La police fédérale brésilienne a saisi près de 1,5 million de dollars en espèces dans une valise et des montres de luxe d’une valeur estimée à 15 millions de dollars dans une autre appartenant au Vice-Président.

The federal police have seized nearly 1.5 million USD in cash in one bag, and in another, luxury watches belonging to the vice president, worth an estimated 15 million USD.

Rich in resources, rotted by corruption

Equatorial Guinea, with a total population of 1.2 million people, is part of the top 3 petroleum producers in sub-Saharan Africa. But this economic potential does not benefit citizens.
The African Development Bank (ADB) reports that “the real gross domestic product (GDP) contracted by an estimated 7.9 percent in 2018, compared with 2.9 percent in 2017.”
A recession has continued “due to lower oil prices and weak economic diversification that led to a total contraction of about 29 percent from 2015 to 2018. The country still depends heavily on hydrocarbons, which in 2017 accounted for 56 percent of GDP, 95 percent of exports, and 80 percent of fiscal revenues,” according to the ADB report.
The main issue lies with corruption.
In 2019, Transparency International published a corruption perception index for Equatorial Guinea, rated 172 of 180 countries investigated (a low score meaning least corrupt). According to a World Bank study, the income per capita should be $7,050 USD but the majority live in extreme poverty. In 2014, the life expectancy at birth was of 57 years, which is less than the average African life expectancy of approximately 60 years.
Bata, the largest city of Equatorial Guinea, has been cut off from running water, as reported by Moctar Ficou, a Senegalese environmental journalist with vivafrik.com.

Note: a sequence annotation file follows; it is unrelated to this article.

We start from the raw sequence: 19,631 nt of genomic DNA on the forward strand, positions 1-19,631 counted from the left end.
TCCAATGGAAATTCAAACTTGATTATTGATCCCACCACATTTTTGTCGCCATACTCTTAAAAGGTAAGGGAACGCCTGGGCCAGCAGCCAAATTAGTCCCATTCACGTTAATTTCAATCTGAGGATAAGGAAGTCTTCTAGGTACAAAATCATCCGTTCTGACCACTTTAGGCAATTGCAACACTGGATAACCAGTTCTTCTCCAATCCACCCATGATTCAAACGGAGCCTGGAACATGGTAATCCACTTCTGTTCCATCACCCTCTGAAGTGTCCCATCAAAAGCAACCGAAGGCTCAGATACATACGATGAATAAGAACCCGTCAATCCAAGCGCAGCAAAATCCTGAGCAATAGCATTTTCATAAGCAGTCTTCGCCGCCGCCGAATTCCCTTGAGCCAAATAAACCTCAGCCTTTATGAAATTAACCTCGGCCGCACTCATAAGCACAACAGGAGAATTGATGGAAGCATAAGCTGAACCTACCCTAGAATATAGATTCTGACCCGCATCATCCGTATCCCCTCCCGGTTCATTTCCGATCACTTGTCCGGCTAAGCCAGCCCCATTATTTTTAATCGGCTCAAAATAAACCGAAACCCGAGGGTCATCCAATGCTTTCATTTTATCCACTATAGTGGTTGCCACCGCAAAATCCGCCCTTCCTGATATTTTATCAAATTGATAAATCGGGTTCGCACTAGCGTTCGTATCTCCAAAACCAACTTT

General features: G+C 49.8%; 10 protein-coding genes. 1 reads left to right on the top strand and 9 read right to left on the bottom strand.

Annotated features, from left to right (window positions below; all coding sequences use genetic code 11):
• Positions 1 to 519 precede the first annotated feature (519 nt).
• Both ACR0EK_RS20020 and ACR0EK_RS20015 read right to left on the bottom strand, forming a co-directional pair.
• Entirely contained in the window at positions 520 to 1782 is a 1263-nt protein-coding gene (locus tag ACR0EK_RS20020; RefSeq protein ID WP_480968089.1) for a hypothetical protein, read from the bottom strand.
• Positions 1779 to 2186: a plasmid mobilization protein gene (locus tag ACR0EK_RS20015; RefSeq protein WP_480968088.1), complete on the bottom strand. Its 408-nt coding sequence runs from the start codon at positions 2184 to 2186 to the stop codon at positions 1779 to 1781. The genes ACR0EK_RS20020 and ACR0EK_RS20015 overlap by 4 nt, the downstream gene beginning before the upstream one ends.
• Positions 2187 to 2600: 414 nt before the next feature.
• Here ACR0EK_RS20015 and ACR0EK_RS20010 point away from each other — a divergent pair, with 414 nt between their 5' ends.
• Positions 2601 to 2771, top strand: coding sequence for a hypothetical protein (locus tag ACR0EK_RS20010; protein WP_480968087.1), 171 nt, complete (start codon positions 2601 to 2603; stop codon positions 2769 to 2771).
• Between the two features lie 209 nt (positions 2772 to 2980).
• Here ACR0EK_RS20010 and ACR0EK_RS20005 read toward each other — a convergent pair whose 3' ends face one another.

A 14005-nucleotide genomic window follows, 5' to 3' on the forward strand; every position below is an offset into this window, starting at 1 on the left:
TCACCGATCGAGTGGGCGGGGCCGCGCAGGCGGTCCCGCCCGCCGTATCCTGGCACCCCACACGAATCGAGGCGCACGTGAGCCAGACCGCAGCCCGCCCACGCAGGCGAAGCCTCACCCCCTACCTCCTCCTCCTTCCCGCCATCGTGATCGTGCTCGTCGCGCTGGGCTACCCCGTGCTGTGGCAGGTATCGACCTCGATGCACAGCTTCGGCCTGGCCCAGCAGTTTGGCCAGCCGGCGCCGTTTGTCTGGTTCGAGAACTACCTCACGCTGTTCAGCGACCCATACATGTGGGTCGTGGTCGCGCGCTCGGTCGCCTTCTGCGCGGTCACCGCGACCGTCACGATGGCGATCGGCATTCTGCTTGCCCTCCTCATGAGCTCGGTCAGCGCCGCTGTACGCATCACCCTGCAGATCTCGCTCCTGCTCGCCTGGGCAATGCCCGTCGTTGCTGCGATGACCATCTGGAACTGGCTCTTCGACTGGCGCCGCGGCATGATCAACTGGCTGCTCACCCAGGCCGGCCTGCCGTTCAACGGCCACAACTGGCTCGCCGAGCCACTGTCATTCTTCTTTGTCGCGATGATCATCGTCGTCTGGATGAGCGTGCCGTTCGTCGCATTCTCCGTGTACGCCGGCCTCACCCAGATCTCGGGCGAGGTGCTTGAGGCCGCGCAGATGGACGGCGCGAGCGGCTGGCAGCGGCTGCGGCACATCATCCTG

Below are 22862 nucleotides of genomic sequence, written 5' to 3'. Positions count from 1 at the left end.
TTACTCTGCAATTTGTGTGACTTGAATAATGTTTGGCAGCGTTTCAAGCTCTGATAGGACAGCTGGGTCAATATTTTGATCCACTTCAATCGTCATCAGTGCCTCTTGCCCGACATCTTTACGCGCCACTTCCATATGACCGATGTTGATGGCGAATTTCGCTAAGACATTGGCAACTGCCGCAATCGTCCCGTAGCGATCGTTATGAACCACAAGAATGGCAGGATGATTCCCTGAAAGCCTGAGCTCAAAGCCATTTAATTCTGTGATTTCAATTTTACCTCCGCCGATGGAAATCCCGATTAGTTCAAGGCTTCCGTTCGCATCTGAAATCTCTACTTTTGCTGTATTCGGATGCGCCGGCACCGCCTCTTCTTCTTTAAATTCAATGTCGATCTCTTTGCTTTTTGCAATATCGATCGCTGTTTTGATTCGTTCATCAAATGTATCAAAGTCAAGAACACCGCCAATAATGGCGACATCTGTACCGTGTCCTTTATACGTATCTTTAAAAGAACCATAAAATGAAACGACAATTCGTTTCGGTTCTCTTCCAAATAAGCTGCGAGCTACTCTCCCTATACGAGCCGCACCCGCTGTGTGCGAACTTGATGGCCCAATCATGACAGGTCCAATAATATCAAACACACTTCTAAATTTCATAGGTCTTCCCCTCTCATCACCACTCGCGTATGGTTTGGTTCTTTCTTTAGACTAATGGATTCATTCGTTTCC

These issues explain why many Equatorial Guineans decide to leave their country. The opposition figure Abeso Ndong Salomon openly criticized the ruthless dictatorship, corruption and the mismanagement of public goods, which he says are the reasons that drove 250,000 citizens to leave:
Rappelons pour rafraîchir la mémoire du Président OBIANG, que la migration des 250.000 équato-guinéens est due à la dictature, à la chasse aux opposants pratiquée par le régime depuis 39 ans qui les ont conduit à s'exiler pour ne pas se faire assassiner ou voler tous leurs biens…
La corruption pratiquée par le régime du président OGIANG a vidé et dilapidé les ressources du pays qui ne peut profiter au peuple en raison du fait que cette richesse est aspirée par la famille présidentielle pour son seul profit.

Let's remind President Obiang that for the last 39 years, dictatorship and the elimination of opponents of the regime have forced 250,000 Equatorial Guineans to exile the country in an attempt to save their lives or protect their wealth from being stolen.

The corruption practiced by the regime of President Obiang has emptied and looted the country, whose people cannot benefit because this wealth is essentially kept for the presidential family's own benefit.

It is within this corrupt climate that Obiang, the likely heir, is believed to succeed to his father. Indeed, he has already started leading his first Ministerial Council, reports Rodrigue Loué on fr.africanews.com. The Ivorian blogger Stéphane Blankson writes:
ll se trouvera des personnes pour défendre ce type de personnes au nom du panafricanisme et de la lutte contre l'impérialisme et du néocolonialisme ainsi qu'au nom de la souveraineté des pays africains.

There will always be people ready to defend this type of personality, in the name of Pan-Africanism, anti-imperialist struggle, neo-colonialism and African sovereignty.